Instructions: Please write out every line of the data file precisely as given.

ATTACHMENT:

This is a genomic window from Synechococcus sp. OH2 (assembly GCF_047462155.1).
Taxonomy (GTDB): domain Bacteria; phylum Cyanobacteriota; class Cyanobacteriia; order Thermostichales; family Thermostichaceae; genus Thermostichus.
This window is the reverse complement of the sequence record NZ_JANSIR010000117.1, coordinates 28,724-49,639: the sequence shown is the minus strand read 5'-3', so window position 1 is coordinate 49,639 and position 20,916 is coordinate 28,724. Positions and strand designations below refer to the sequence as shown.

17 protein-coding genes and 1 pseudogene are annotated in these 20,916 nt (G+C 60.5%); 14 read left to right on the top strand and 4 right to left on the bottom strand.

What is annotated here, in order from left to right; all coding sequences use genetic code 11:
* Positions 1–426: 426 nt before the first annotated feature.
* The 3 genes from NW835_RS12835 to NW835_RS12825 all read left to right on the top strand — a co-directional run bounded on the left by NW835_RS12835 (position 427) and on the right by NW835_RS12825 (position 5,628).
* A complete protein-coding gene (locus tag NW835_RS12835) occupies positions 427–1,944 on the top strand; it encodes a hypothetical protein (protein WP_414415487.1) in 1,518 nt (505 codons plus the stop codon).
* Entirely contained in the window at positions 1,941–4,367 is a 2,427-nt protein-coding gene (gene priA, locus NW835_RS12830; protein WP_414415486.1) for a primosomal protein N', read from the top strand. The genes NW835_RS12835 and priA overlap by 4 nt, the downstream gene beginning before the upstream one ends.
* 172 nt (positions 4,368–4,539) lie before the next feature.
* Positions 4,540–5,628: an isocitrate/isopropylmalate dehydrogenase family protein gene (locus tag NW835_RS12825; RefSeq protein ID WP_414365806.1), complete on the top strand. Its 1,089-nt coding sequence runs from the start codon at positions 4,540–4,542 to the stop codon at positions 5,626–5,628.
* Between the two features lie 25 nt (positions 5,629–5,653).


This is a genomic window from Synechococcus sp. OH2 (assembly GCF_047462155.1).
Taxonomy (GTDB): domain Bacteria; phylum Cyanobacteriota; class Cyanobacteriia; order Thermostichales; family Thermostichaceae; genus Thermostichus.
This window is the reverse complement of the sequence record NZ_JANSIR010000117.1, coordinates 28,724-49,639: the sequence shown is the minus strand read 5'-3', so window position 1 is coordinate 49,639 and position 20,916 is coordinate 28,724. Positions and strand designations below refer to the sequence as shown.

17 protein-coding genes and 1 pseudogene are annotated in these 20,916 nt (G+C 60.5%); 14 read left to right on the top strand and 4 right to left on the bottom strand.

What is annotated here, in order from left to right; all coding sequences use genetic code 11:
* Positions 1–426: 426 nt before the first annotated feature.
* The 3 genes from NW835_RS12835 to NW835_RS12825 all read left to right on the top strand — a co-directional run bounded on the left by NW835_RS12835 (position 427) and on the right by NW835_RS12825 (position 5,628).
* A complete protein-coding gene (locus tag NW835_RS12835) occupies positions 427–1,944 on the top strand; it encodes a hypothetical protein (protein WP_414415487.1) in 1,518 nt (505 codons plus the stop codon).
* Entirely contained in the window at positions 1,941–4,367 is a 2,427-nt protein-coding gene (gene priA, locus NW835_RS12830; protein WP_414415486.1) for a primosomal protein N', read from the top strand. The genes NW835_RS12835 and priA overlap by 4 nt, the downstream gene beginning before the upstream one ends.
* 172 nt (positions 4,368–4,539) lie before the next feature.
* Positions 4,540–5,628: an isocitrate/isopropylmalate dehydrogenase family protein gene (locus tag NW835_RS12825; RefSeq protein ID WP_414365806.1), complete on the top strand. Its 1,089-nt coding sequence runs from the start codon at positions 4,540–4,542 to the stop codon at positions 5,626–5,628.
* Between the two features lie 25 nt (positions 5,629–5,653).